Creating Peacebuilding Partnerships: Community Colleges and Community Mediation

Community colleges continue to explore innovative ways of promoting global and community peacebuilding.  Community mediation is an important contributor to enhancing community wellness.   Fostering collaboration between 2-year colleges and conflict resolution practitioners can result in mutual benefits.

According to the National Association for Community Mediation (NAFCM) there are approximately 400 volunteer supported centers around the U.S. offering low cost and free mediation and conflict resolution services to the general public.  Community mediation is a “first responder” in dealing with neighborhood and social conflict.   The benefits of using community mediation are wide-ranging, including transforming relationships between neighbors and eliminating the need to pursue legal action in court.

Howard Community College (HCC) in Maryland offers the only associate of arts degree in conflict resolution in the U.S.  In addition, HCC is unique in that the college is home to the Mediation and Conflict Resolution Center (MCRC), which is Howard County, Maryland’s community mediation program.  As an institutional educator of “first responder” approaches in a range of fields (i.e., allied health, public safety, etc.), sponsoring the community mediation center is a natural partnership.   Most community mediation centers in the U.S are stand-alone not for profits dependent on grants and private funding.  HCC presents a new model for promoting peacebuilding in local communities.

In a webinar sponsored by NAFCM on May 9, 2013 Kathy Rockefeller, director of HCC’s associate of arts degree and MCRC talked about the opportunities and challenges of HCC being home to the county’s community mediation efforts.   There are important benefits for the college in taking on this mission.   An important one is offering itself as a major contributor to supporting wellness and bridging divides in the community.  HCC’s mission not only focuses on traditional career and transfer education, but in providing important services that promote community resilience.    Overall community mediation objectives are enhanced by being part of the college.  Besides eliminating the need to seek outside funding, the college’s reputation, facilities, and array of other resources (including rooms, technical support, publicity, office space etc.) can be used to benefit important peacebuilding outcomes.  In addition, by having the academic program and mediation center working together, students can benefit from learning about applied approaches to peacebuilding.   To use common conflict resolution parlance: this is a win/win approach for both Howard Community College and the county’s community mediation efforts.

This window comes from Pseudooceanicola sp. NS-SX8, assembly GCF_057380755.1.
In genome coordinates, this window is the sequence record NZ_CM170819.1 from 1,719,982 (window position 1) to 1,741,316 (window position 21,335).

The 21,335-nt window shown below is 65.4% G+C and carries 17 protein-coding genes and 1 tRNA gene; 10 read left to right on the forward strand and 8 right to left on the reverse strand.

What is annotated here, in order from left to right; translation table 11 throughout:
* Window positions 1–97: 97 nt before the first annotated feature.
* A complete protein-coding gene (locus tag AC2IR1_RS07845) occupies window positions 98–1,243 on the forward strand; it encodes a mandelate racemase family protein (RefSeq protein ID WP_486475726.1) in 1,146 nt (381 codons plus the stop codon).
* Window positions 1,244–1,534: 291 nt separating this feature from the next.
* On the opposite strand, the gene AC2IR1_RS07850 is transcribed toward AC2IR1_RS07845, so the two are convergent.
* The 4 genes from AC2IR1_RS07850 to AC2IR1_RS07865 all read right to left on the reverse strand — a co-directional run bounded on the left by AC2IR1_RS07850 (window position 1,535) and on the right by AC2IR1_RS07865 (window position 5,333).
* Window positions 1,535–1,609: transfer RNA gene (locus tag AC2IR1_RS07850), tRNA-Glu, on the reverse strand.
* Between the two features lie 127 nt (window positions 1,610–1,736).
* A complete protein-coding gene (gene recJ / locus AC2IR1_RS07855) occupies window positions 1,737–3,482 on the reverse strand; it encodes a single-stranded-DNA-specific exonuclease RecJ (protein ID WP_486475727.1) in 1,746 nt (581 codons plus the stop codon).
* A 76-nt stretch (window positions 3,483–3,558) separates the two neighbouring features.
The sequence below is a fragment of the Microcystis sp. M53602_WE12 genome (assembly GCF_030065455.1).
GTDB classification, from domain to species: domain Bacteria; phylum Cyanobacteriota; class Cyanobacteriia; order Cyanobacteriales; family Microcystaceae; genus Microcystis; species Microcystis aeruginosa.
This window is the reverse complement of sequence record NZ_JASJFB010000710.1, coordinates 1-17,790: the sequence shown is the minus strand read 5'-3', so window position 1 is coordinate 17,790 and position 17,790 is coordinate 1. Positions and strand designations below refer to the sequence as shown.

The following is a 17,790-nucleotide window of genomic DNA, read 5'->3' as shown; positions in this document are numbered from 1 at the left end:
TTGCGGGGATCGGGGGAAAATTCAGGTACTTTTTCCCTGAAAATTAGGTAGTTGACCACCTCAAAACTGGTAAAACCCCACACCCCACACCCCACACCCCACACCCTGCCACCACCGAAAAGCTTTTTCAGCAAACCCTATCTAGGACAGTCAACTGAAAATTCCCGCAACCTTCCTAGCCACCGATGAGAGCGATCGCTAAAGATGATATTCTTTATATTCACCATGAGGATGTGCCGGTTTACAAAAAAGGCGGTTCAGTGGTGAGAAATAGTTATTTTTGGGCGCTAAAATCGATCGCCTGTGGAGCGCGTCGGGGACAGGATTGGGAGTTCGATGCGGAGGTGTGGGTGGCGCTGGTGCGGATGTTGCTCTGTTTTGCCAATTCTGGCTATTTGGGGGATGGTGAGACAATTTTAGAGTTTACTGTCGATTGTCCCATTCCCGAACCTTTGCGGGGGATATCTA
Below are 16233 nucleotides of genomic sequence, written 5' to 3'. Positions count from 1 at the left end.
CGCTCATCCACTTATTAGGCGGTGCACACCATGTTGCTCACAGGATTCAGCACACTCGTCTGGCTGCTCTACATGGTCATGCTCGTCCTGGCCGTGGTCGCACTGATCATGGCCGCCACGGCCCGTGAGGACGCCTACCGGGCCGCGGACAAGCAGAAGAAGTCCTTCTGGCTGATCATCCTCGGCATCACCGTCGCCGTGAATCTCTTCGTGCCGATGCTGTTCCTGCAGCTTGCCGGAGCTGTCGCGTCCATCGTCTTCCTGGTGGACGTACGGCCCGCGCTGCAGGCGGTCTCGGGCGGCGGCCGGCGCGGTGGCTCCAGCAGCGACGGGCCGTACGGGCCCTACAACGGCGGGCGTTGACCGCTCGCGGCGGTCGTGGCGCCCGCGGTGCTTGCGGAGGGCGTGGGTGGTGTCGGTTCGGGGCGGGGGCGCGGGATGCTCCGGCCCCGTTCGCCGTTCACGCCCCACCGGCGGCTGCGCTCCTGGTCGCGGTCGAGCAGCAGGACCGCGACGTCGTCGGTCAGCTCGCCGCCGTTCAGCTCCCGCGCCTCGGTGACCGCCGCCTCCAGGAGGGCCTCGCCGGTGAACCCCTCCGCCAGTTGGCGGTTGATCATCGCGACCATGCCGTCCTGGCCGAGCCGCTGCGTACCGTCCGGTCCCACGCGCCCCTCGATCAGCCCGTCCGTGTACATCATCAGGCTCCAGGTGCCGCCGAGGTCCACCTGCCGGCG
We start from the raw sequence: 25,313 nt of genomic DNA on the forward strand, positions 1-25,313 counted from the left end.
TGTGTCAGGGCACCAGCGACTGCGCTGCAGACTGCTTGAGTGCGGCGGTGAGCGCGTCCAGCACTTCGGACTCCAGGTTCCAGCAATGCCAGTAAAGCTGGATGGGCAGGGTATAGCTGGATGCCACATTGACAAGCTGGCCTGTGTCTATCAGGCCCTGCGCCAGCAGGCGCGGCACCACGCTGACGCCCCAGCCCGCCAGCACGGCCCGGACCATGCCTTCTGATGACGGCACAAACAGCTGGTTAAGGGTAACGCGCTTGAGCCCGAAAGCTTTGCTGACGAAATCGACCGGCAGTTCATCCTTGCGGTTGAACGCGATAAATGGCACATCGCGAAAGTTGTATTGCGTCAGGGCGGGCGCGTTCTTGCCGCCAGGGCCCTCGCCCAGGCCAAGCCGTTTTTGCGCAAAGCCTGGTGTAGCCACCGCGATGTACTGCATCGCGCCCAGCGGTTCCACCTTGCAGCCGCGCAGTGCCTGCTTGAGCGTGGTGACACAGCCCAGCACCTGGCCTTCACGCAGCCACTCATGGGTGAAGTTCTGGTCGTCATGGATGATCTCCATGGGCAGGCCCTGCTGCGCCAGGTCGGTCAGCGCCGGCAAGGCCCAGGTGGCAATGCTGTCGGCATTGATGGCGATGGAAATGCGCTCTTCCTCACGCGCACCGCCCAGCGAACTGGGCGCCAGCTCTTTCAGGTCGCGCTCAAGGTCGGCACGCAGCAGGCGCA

If you are interested in Howard Community College’s efforts, you can contact Kathy Rockefeller at kathyrockefeller@howardcc.edu.   The webinar will be available soon on NAFCM’s website.

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